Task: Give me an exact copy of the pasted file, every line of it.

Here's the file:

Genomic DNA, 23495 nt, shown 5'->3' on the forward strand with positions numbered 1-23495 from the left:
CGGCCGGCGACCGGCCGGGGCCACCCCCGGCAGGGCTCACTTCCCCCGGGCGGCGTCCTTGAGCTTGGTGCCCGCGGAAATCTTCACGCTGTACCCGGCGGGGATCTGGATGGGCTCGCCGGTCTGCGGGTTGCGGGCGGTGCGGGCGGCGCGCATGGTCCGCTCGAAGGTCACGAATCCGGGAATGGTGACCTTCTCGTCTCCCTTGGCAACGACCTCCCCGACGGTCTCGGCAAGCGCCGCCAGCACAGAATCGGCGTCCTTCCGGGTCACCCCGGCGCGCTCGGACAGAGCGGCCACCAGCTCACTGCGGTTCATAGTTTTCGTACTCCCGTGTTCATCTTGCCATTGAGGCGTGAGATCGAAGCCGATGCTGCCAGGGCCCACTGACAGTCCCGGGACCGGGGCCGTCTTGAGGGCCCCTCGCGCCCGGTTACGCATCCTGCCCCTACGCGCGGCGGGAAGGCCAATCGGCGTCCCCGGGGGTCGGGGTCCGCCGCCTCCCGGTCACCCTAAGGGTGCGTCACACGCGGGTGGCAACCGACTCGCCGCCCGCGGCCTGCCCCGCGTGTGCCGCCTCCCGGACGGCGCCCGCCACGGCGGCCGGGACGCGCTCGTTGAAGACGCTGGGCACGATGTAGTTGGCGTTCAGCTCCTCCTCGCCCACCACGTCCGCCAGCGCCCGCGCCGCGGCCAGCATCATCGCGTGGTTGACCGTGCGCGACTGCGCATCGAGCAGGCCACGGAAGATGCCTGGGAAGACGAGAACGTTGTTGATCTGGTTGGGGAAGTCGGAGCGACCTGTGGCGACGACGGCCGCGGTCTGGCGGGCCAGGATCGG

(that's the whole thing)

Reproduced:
Genomic DNA, 23495 nt, shown 5'->3' on the forward strand with positions numbered 1-23495 from the left:
CGGCCGGCGACCGGCCGGGGCCACCCCCGGCAGGGCTCACTTCCCCCGGGCGGCGTCCTTGAGCTTGGTGCCCGCGGAAATCTTCACGCTGTACCCGGCGGGGATCTGGATGGGCTCGCCGGTCTGCGGGTTGCGGGCGGTGCGGGCGGCGCGCATGGTCCGCTCGAAGGTCACGAATCCGGGAATGGTGACCTTCTCGTCTCCCTTGGCAACGACCTCCCCGACGGTCTCGGCAAGCGCCGCCAGCACAGAATCGGCGTCCTTCCGGGTCACCCCGGCGCGCTCGGACAGAGCGGCCACCAGCTCACTGCGGTTCATAGTTTTCGTACTCCCGTGTTCATCTTGCCATTGAGGCGTGAGATCGAAGCCGATGCTGCCAGGGCCCACTGACAGTCCCGGGACCGGGGCCGTCTTGAGGGCCCCTCGCGCCCGGTTACGCATCCTGCCCCTACGCGCGGCGGGAAGGCCAATCGGCGTCCCCGGGGGTCGGGGTCCGCCGCCTCCCGGTCACCCTAAGGGTGCGTCACACGCGGGTGGCAACCGACTCGCCGCCCGCGGCCTGCCCCGCGTGTGCCGCCTCCCGGACGGCGCCCGCCACGGCGGCCGGGACGCGCTCGTTGAAGACGCTGGGCACGATGTAGTTGGCGTTCAGCTCCTCCTCGCCCACCACGTCCGCCAGCGCCCGCGCCGCGGCCAGCATCATCGCGTGGTTGACCGTGCGCGACTGCGCATCGAGCAGGCCACGGAAGATGCCTGGGAAGACGAGAACGTTGTTGATCTGGTTGGGGAAGTCGGAGCGACCTGTGGCGACGACGGCCGCGGTCTGGCGGGCCAGGATCGG